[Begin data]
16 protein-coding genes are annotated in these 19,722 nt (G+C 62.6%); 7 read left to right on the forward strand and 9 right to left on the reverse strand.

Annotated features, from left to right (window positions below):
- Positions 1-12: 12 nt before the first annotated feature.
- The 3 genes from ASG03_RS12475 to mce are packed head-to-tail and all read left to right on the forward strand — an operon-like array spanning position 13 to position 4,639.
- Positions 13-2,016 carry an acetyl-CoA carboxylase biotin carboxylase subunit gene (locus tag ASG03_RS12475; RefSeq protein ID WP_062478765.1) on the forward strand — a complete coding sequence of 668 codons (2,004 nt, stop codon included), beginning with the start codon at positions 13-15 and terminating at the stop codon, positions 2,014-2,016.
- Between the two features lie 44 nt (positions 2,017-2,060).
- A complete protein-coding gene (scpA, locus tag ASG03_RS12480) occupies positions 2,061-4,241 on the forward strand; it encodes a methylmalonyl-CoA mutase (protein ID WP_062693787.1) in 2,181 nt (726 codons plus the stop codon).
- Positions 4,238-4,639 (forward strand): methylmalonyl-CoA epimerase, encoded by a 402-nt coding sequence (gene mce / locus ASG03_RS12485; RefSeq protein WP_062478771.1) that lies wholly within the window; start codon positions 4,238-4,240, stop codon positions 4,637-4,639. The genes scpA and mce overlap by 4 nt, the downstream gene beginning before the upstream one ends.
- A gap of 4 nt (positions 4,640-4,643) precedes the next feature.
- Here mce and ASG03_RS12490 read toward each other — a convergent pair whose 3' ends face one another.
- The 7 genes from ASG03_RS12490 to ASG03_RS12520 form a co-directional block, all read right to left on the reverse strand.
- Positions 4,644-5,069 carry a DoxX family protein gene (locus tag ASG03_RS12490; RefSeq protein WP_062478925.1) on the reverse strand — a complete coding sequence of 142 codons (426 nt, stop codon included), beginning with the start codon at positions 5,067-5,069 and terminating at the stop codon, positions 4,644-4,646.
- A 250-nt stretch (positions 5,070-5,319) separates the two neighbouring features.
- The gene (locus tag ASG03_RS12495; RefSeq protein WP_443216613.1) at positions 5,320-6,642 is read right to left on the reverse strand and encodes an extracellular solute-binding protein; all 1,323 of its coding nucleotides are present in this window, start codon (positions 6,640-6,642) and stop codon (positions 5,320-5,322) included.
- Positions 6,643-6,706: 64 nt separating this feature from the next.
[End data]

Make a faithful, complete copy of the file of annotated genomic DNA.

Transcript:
16 protein-coding genes are annotated in these 19,722 nt (G+C 62.6%); 7 read left to right on the forward strand and 9 right to left on the reverse strand.

Annotated features, from left to right (window positions below):
- Positions 1-12: 12 nt before the first annotated feature.
- The 3 genes from ASG03_RS12475 to mce are packed head-to-tail and all read left to right on the forward strand — an operon-like array spanning position 13 to position 4,639.
- Positions 13-2,016 carry an acetyl-CoA carboxylase biotin carboxylase subunit gene (locus tag ASG03_RS12475; RefSeq protein ID WP_062478765.1) on the forward strand — a complete coding sequence of 668 codons (2,004 nt, stop codon included), beginning with the start codon at positions 13-15 and terminating at the stop codon, positions 2,014-2,016.
- Between the two features lie 44 nt (positions 2,017-2,060).
- A complete protein-coding gene (scpA, locus tag ASG03_RS12480) occupies positions 2,061-4,241 on the forward strand; it encodes a methylmalonyl-CoA mutase (protein ID WP_062693787.1) in 2,181 nt (726 codons plus the stop codon).
- Positions 4,238-4,639 (forward strand): methylmalonyl-CoA epimerase, encoded by a 402-nt coding sequence (gene mce / locus ASG03_RS12485; RefSeq protein WP_062478771.1) that lies wholly within the window; start codon positions 4,238-4,240, stop codon positions 4,637-4,639. The genes scpA and mce overlap by 4 nt, the downstream gene beginning before the upstream one ends.
- A gap of 4 nt (positions 4,640-4,643) precedes the next feature.
- Here mce and ASG03_RS12490 read toward each other — a convergent pair whose 3' ends face one another.
- The 7 genes from ASG03_RS12490 to ASG03_RS12520 form a co-directional block, all read right to left on the reverse strand.
- Positions 4,644-5,069 carry a DoxX family protein gene (locus tag ASG03_RS12490; RefSeq protein WP_062478925.1) on the reverse strand — a complete coding sequence of 142 codons (426 nt, stop codon included), beginning with the start codon at positions 5,067-5,069 and terminating at the stop codon, positions 4,644-4,646.
- A 250-nt stretch (positions 5,070-5,319) separates the two neighbouring features.
- The gene (locus tag ASG03_RS12495; RefSeq protein WP_443216613.1) at positions 5,320-6,642 is read right to left on the reverse strand and encodes an extracellular solute-binding protein; all 1,323 of its coding nucleotides are present in this window, start codon (positions 6,640-6,642) and stop codon (positions 5,320-5,322) included.
- Positions 6,643-6,706: 64 nt separating this feature from the next.